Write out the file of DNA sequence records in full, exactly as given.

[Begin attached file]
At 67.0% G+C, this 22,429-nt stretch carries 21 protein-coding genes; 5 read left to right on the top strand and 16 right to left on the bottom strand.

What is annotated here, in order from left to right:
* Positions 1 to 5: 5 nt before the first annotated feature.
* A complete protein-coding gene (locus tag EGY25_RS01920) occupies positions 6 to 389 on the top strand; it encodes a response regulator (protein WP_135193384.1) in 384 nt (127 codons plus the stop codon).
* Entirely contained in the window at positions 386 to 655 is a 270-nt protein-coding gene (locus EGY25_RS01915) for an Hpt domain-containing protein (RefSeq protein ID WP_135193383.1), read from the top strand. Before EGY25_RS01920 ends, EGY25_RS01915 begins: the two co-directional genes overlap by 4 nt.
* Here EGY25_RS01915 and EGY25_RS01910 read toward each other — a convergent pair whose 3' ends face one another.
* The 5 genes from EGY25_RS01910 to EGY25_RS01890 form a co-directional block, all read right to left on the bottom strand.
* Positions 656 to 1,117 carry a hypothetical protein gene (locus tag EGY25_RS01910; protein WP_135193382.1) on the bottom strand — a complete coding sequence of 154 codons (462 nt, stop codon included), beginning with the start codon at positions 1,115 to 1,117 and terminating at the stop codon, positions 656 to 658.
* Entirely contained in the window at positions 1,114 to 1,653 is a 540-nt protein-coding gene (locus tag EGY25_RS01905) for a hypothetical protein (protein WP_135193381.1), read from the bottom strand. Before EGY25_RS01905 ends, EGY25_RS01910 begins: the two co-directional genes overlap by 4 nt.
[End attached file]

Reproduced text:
At 67.0% G+C, this 22,429-nt stretch carries 21 protein-coding genes; 5 read left to right on the top strand and 16 right to left on the bottom strand.

What is annotated here, in order from left to right:
* Positions 1 to 5: 5 nt before the first annotated feature.
* A complete protein-coding gene (locus tag EGY25_RS01920) occupies positions 6 to 389 on the top strand; it encodes a response regulator (protein WP_135193384.1) in 384 nt (127 codons plus the stop codon).
* Entirely contained in the window at positions 386 to 655 is a 270-nt protein-coding gene (locus EGY25_RS01915) for an Hpt domain-containing protein (RefSeq protein ID WP_135193383.1), read from the top strand. Before EGY25_RS01920 ends, EGY25_RS01915 begins: the two co-directional genes overlap by 4 nt.
* Here EGY25_RS01915 and EGY25_RS01910 read toward each other — a convergent pair whose 3' ends face one another.
* The 5 genes from EGY25_RS01910 to EGY25_RS01890 form a co-directional block, all read right to left on the bottom strand.
* Positions 656 to 1,117 carry a hypothetical protein gene (locus tag EGY25_RS01910; protein WP_135193382.1) on the bottom strand — a complete coding sequence of 154 codons (462 nt, stop codon included), beginning with the start codon at positions 1,115 to 1,117 and terminating at the stop codon, positions 656 to 658.
* Entirely contained in the window at positions 1,114 to 1,653 is a 540-nt protein-coding gene (locus tag EGY25_RS01905) for a hypothetical protein (protein WP_135193381.1), read from the bottom strand. Before EGY25_RS01905 ends, EGY25_RS01910 begins: the two co-directional genes overlap by 4 nt.